Permission to fail

What I found interesting were Dodds’ thoughts on fear. I mentioned my awe of women who start businesses or take on leadership roles. While I’ve started over more than once, quite frankly, I’m just too scared to branch out and do my own thing. After 11 years of being a business consultant, Dodds realized that entrepreneurs are also afraid, but they’re not afraid to fail because from failure comes growth. Essentially, these people give themselves permission to fail, and fail numerous times before getting up and running.

Introducing Kellieism No. 1: It’s OK to fail.

I was reminded that I have failed. More than once. But then, I’ve learned from it, mastered my craft and moved on to the next – and the next after that. Coincidentally, it was then that the term “Renaissance woman” popped up during our conversation.

Renaissance women

According to the Encyclopedia Britannica, a Renaissance man is, “the Renaissance humanism notion that men should try to embrace all knowledge and develop their own capacities as fully as possible.” An excellent example of a Renaissance man is Leonardo da Vinci, whose gifts included art, science, music, invention and writing.

Dodds and I feel like we could be considered Renaissance women of sorts.

Not to be confused with a Jack of All Trades, who is a master of none, a Renaissance woman brings a lot to the table because she has deep skills and experience as a result of diving in and fully exploring her work … all of her work. Renaissance women don’t specialize in one thing; Renaissance women specialize in many things.

Dodds’ diverse career paths provided her with a wide variety of hard and soft skills. She says she’s great at managing people and creating business plans – two very different skills to specialize in. However, Dodds also says her main expertise lies in helping entrepreneurs, small businesses, startups, etc., with no prior experience in California to set up sustainable, or even better than sustainable, business models and to navigate California tax and labor laws.

So what does this mean for Mauget? Certainly, only good things.

Shown here during Mauget’s 2020 Kickoff Meeting in February 2020 are, from left, Rodney Castellano, warehouse supervisor; Kellie Dodds; Rafael “Andy” Vega, DPM (doctor of plant medicine), science officer; and Roberta “Robin” Spitko, Ph.D., chief science officer. Photo courtesy of Mauget.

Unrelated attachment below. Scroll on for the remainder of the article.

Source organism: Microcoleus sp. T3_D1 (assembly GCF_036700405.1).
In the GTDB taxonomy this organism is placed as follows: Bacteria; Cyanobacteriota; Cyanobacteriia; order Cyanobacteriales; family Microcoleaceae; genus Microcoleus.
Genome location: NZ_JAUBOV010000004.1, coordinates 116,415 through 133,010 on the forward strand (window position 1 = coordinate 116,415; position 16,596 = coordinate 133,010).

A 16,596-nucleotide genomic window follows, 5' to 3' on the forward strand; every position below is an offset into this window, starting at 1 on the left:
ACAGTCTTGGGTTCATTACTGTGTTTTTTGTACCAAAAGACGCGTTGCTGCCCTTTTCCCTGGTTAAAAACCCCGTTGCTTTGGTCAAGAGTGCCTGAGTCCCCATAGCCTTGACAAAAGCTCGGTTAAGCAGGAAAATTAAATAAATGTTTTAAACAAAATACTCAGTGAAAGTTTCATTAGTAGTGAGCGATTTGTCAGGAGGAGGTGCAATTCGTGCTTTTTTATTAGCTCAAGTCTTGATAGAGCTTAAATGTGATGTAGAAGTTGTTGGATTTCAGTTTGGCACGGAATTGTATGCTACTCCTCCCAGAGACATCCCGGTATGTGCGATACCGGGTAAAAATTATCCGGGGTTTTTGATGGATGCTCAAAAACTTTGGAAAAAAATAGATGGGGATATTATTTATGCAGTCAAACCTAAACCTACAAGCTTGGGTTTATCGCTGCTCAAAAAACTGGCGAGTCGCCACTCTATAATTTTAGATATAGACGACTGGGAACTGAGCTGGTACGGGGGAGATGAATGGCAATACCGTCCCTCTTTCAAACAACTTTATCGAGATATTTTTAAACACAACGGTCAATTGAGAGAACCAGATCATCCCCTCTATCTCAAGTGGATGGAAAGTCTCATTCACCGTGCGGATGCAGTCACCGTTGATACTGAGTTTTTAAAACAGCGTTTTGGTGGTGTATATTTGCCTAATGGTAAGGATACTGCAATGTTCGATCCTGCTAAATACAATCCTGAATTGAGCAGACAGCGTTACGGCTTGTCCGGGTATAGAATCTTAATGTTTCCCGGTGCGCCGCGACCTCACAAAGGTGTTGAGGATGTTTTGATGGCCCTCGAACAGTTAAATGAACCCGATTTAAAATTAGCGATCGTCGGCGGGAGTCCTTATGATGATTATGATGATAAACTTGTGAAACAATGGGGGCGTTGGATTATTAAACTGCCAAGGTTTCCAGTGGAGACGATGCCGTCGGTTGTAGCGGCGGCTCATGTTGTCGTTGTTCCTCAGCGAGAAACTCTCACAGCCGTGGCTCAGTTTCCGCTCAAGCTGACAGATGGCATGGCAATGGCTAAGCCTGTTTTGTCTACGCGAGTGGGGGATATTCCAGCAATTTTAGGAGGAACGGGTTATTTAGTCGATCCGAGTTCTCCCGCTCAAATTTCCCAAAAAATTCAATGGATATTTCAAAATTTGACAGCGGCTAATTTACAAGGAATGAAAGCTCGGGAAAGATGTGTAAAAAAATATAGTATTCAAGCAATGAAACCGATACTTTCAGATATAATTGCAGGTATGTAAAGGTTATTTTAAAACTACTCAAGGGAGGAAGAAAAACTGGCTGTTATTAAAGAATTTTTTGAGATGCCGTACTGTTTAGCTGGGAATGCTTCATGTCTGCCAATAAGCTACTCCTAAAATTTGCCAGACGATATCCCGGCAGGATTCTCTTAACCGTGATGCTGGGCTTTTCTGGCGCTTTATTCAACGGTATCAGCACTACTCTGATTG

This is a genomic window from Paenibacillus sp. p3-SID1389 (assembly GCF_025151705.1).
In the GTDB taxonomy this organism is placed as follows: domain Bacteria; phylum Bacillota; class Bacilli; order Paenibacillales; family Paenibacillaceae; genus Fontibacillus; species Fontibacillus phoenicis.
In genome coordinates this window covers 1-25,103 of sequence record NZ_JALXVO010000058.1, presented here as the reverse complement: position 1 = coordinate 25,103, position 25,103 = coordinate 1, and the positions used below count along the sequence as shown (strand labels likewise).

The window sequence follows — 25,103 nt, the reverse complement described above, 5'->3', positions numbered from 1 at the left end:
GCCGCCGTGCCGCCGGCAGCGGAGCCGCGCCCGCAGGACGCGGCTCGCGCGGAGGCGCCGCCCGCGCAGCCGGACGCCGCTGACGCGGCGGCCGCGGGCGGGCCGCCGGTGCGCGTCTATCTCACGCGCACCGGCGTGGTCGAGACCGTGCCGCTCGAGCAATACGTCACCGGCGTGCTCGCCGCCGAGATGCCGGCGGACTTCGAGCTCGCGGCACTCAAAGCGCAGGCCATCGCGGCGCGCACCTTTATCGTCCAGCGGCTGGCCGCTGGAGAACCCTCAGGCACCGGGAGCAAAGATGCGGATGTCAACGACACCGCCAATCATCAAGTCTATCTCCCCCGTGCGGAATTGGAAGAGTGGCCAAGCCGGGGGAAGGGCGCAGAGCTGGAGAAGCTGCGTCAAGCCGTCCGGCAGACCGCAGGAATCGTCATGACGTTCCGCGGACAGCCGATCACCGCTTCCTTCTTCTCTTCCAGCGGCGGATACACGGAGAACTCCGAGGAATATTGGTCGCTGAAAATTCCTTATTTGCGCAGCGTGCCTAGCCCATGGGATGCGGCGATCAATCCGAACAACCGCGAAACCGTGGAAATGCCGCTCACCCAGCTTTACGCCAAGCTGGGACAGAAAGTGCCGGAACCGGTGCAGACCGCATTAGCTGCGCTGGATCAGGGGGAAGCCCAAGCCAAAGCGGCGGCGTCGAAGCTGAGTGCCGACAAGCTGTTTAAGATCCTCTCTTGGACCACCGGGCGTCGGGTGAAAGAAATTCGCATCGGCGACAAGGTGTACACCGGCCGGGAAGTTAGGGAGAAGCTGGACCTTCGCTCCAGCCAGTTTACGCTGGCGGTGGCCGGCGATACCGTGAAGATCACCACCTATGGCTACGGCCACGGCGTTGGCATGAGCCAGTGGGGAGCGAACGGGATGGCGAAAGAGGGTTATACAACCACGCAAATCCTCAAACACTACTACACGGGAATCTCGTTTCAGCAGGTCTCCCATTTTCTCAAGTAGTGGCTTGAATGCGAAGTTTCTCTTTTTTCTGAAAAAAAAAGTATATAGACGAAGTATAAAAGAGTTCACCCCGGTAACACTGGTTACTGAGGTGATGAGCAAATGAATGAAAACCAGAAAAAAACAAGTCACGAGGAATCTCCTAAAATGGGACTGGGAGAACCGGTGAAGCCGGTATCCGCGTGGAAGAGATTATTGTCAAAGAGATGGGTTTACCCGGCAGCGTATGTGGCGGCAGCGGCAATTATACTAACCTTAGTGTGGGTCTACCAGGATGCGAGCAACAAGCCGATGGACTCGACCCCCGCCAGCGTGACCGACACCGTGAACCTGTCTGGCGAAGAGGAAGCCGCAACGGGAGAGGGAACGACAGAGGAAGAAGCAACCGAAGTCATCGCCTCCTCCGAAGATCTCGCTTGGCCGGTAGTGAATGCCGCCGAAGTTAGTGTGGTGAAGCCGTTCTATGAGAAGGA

Kellieism No. 2: Good people trust good people.

Hello, 21st century

“Mauget was a pioneer. I realized quickly that we were the sleeping giant ready to wake up and take our rightful place back at the top,” says Dodds. “My grandfather, Dale Dodds, was a chemical engineer by profession, but at heart he was an environmentalist who wanted to save the planet. He chose trees, and tree health is the only thing that Mauget has focused on for 60 years.”

It is important to Dodds to keep that legacy going, she says. With lots of big ideas to move Mauget forward, she also knows her limits.

“I know how to put a business plan together, execute the plan, devise a community and culture within my business and be steadfast and tenacious’” says Dodds. “I am an effective and positive leader. But as CEO, I can’t do it all.”

Bringing Mauget into the 21st century meant expanding the company’s visibility and influence, so Dodds created a new role, director of marketing, and brought Jack Rikess on board to fill that role. She also wanted to revisit science, so Dr. Roberta “Robin” Spitko was hired to be the company’s chief science officer. As a result of these additions, Mauget has experienced some exciting developments and looks forward to pursuing them further in 2020.